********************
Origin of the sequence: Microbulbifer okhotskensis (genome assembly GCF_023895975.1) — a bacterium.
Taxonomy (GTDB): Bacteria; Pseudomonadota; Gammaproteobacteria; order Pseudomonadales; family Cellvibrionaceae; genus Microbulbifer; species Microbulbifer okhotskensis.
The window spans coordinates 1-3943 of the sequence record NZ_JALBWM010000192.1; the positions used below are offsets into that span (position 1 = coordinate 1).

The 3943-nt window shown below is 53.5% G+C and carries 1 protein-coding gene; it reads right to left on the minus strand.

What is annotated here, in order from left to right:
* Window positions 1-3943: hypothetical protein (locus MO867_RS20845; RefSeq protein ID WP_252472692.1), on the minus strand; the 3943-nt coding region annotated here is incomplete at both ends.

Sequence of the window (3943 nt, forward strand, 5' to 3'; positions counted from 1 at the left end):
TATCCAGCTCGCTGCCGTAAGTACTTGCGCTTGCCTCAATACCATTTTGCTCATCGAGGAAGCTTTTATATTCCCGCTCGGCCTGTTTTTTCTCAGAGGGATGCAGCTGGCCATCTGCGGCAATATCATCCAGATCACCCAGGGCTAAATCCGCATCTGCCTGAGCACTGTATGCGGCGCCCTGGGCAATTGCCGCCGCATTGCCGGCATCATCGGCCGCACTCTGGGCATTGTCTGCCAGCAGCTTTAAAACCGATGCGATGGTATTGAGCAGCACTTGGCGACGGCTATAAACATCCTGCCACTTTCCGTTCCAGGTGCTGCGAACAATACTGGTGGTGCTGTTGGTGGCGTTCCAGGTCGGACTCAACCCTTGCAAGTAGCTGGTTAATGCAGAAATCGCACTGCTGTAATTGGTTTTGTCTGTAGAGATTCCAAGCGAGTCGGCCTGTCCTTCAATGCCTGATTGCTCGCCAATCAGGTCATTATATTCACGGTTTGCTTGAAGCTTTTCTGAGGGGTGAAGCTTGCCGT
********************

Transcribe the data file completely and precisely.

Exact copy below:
Origin of the sequence: Microbulbifer okhotskensis (genome assembly GCF_023895975.1) — a bacterium.
Taxonomy (GTDB): Bacteria; Pseudomonadota; Gammaproteobacteria; order Pseudomonadales; family Cellvibrionaceae; genus Microbulbifer; species Microbulbifer okhotskensis.
The window spans coordinates 1-3943 of the sequence record NZ_JALBWM010000192.1; the positions used below are offsets into that span (position 1 = coordinate 1).

The 3943-nt window shown below is 53.5% G+C and carries 1 protein-coding gene; it reads right to left on the minus strand.

What is annotated here, in order from left to right:
* Window positions 1-3943: hypothetical protein (locus MO867_RS20845; RefSeq protein ID WP_252472692.1), on the minus strand; the 3943-nt coding region annotated here is incomplete at both ends.

Sequence of the window (3943 nt, forward strand, 5' to 3'; positions counted from 1 at the left end):
TATCCAGCTCGCTGCCGTAAGTACTTGCGCTTGCCTCAATACCATTTTGCTCATCGAGGAAGCTTTTATATTCCCGCTCGGCCTGTTTTTTCTCAGAGGGATGCAGCTGGCCATCTGCGGCAATATCATCCAGATCACCCAGGGCTAAATCCGCATCTGCCTGAGCACTGTATGCGGCGCCCTGGGCAATTGCCGCCGCATTGCCGGCATCATCGGCCGCACTCTGGGCATTGTCTGCCAGCAGCTTTAAAACCGATGCGATGGTATTGAGCAGCACTTGGCGACGGCTATAAACATCCTGCCACTTTCCGTTCCAGGTGCTGCGAACAATACTGGTGGTGCTGTTGGTGGCGTTCCAGGTCGGACTCAACCCTTGCAAGTAGCTGGTTAATGCAGAAATCGCACTGCTGTAATTGGTTTTGTCTGTAGAGATTCCAAGCGAGTCGGCCTGTCCTTCAATGCCTGATTGCTCGCCAATCAGGTCATTATATTCACGGTTTGCTTGAAGCTTTTCTGAGGGGTGAAGCTTGCCGT